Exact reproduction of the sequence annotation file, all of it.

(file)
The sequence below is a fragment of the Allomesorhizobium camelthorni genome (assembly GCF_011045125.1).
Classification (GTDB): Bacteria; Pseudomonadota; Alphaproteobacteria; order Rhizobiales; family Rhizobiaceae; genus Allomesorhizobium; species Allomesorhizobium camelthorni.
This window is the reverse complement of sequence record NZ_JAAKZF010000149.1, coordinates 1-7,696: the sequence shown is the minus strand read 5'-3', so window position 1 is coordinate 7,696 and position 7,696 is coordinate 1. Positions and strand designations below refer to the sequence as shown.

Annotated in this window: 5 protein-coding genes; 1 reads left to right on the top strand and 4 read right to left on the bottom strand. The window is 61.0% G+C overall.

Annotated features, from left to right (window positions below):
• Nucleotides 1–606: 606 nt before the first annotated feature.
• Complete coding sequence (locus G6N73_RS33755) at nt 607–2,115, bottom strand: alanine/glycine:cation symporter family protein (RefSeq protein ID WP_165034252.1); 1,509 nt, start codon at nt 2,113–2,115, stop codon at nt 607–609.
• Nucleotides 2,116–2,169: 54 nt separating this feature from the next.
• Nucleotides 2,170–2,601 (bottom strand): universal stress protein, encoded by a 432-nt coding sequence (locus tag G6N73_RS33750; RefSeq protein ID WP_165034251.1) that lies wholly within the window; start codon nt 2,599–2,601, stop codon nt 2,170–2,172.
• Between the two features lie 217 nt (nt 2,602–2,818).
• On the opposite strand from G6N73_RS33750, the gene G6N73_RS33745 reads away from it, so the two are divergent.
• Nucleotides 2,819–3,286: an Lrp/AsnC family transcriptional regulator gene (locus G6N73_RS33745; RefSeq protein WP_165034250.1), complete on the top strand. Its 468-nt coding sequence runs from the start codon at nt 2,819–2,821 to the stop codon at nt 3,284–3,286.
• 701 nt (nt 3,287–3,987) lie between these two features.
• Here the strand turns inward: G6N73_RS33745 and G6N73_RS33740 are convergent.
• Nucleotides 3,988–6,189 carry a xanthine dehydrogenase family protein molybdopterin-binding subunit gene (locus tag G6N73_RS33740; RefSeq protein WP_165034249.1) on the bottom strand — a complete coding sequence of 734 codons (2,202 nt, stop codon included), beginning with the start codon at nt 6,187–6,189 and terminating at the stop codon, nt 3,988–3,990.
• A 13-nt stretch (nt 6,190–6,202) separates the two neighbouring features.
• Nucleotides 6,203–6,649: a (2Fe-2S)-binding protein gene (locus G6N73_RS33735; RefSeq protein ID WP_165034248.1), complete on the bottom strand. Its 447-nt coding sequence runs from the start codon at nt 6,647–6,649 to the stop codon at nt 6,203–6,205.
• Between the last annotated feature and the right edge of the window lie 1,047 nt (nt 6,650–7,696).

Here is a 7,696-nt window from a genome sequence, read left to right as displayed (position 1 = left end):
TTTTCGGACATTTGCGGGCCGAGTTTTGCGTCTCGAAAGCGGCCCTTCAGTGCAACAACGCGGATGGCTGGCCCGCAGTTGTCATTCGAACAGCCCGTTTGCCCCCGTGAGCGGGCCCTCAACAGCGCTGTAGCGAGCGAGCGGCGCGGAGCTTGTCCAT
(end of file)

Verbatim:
The sequence below is a fragment of the Allomesorhizobium camelthorni genome (assembly GCF_011045125.1).
Classification (GTDB): Bacteria; Pseudomonadota; Alphaproteobacteria; order Rhizobiales; family Rhizobiaceae; genus Allomesorhizobium; species Allomesorhizobium camelthorni.
This window is the reverse complement of sequence record NZ_JAAKZF010000149.1, coordinates 1-7,696: the sequence shown is the minus strand read 5'-3', so window position 1 is coordinate 7,696 and position 7,696 is coordinate 1. Positions and strand designations below refer to the sequence as shown.

Annotated in this window: 5 protein-coding genes; 1 reads left to right on the top strand and 4 read right to left on the bottom strand. The window is 61.0% G+C overall.

Annotated features, from left to right (window positions below):
• Nucleotides 1–606: 606 nt before the first annotated feature.
• Complete coding sequence (locus G6N73_RS33755) at nt 607–2,115, bottom strand: alanine/glycine:cation symporter family protein (RefSeq protein ID WP_165034252.1); 1,509 nt, start codon at nt 2,113–2,115, stop codon at nt 607–609.
• Nucleotides 2,116–2,169: 54 nt separating this feature from the next.
• Nucleotides 2,170–2,601 (bottom strand): universal stress protein, encoded by a 432-nt coding sequence (locus tag G6N73_RS33750; RefSeq protein ID WP_165034251.1) that lies wholly within the window; start codon nt 2,599–2,601, stop codon nt 2,170–2,172.
• Between the two features lie 217 nt (nt 2,602–2,818).
• On the opposite strand from G6N73_RS33750, the gene G6N73_RS33745 reads away from it, so the two are divergent.
• Nucleotides 2,819–3,286: an Lrp/AsnC family transcriptional regulator gene (locus G6N73_RS33745; RefSeq protein WP_165034250.1), complete on the top strand. Its 468-nt coding sequence runs from the start codon at nt 2,819–2,821 to the stop codon at nt 3,284–3,286.
• 701 nt (nt 3,287–3,987) lie between these two features.
• Here the strand turns inward: G6N73_RS33745 and G6N73_RS33740 are convergent.
• Nucleotides 3,988–6,189 carry a xanthine dehydrogenase family protein molybdopterin-binding subunit gene (locus tag G6N73_RS33740; RefSeq protein WP_165034249.1) on the bottom strand — a complete coding sequence of 734 codons (2,202 nt, stop codon included), beginning with the start codon at nt 6,187–6,189 and terminating at the stop codon, nt 3,988–3,990.
• A 13-nt stretch (nt 6,190–6,202) separates the two neighbouring features.
• Nucleotides 6,203–6,649: a (2Fe-2S)-binding protein gene (locus G6N73_RS33735; RefSeq protein ID WP_165034248.1), complete on the bottom strand. Its 447-nt coding sequence runs from the start codon at nt 6,647–6,649 to the stop codon at nt 6,203–6,205.
• Between the last annotated feature and the right edge of the window lie 1,047 nt (nt 6,650–7,696).

Here is a 7,696-nt window from a genome sequence, read left to right as displayed (position 1 = left end):
TTTTCGGACATTTGCGGGCCGAGTTTTGCGTCTCGAAAGCGGCCCTTCAGTGCAACAACGCGGATGGCTGGCCCGCAGTTGTCATTCGAACAGCCCGTTTGCCCCCGTGAGCGGGCCCTCAACAGCGCTGTAGCGAGCGAGCGGCGCGGAGCTTGTCCAT